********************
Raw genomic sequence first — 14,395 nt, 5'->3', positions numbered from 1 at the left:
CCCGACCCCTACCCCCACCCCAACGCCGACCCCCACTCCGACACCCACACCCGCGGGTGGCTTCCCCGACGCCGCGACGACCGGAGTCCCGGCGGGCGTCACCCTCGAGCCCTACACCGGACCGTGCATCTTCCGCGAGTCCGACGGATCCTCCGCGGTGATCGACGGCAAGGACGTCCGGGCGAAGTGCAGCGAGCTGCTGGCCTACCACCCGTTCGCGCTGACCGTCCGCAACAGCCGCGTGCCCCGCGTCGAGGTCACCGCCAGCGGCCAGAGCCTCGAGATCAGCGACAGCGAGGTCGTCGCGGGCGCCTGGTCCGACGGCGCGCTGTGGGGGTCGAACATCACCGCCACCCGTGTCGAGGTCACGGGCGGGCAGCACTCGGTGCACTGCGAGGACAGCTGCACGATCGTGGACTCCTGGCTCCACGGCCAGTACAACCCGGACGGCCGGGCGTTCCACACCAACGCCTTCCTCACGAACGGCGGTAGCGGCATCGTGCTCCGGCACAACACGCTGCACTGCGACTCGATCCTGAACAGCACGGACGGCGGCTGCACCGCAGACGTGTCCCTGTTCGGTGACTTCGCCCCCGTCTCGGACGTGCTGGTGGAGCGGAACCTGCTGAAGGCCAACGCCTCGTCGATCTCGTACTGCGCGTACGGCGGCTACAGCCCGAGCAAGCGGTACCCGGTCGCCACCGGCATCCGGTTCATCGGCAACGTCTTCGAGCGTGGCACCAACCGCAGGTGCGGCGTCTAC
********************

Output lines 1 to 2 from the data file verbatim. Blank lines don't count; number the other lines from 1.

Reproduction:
Raw genomic sequence first — 14,395 nt, 5'->3', positions numbered from 1 at the left:
CCCGACCCCTACCCCCACCCCAACGCCGACCCCCACTCCGACACCCACACCCGCGGGTGGCTTCCCCGACGCCGCGACGACCGGAGTCCCGGCGGGCGTCACCCTCGAGCCCTACACCGGACCGTGCATCTTCCGCGAGTCCGACGGATCCTCCGCGGTGATCGACGGCAAGGACGTCCGGGCGAAGTGCAGCGAGCTGCTGGCCTACCACCCGTTCGCGCTGACCGTCCGCAACAGCCGCGTGCCCCGCGTCGAGGTCACCGCCAGCGGCCAGAGCCTCGAGATCAGCGACAGCGAGGTCGTCGCGGGCGCCTGGTCCGACGGCGCGCTGTGGGGGTCGAACATCACCGCCACCCGTGTCGAGGTCACGGGCGGGCAGCACTCGGTGCACTGCGAGGACAGCTGCACGATCGTGGACTCCTGGCTCCACGGCCAGTACAACCCGGACGGCCGGGCGTTCCACACCAACGCCTTCCTCACGAACGGCGGTAGCGGCATCGTGCTCCGGCACAACACGCTGCACTGCGACTCGATCCTGAACAGCACGGACGGCGGCTGCACCGCAGACGTGTCCCTGTTCGGTGACTTCGCCCCCGTCTCGGACGTGCTGGTGGAGCGGAACCTGCTGAAGGCCAACGCCTCGTCGATCTCGTACTGCGCGTACGGCGGCTACAGCCCGAGCAAGCGGTACCCGGTCGCCACCGGCATCCGGTTCATCGGCAACGTCTTCGAGCGTGGCACCAACCGCAGGTGCGGCGTCTAC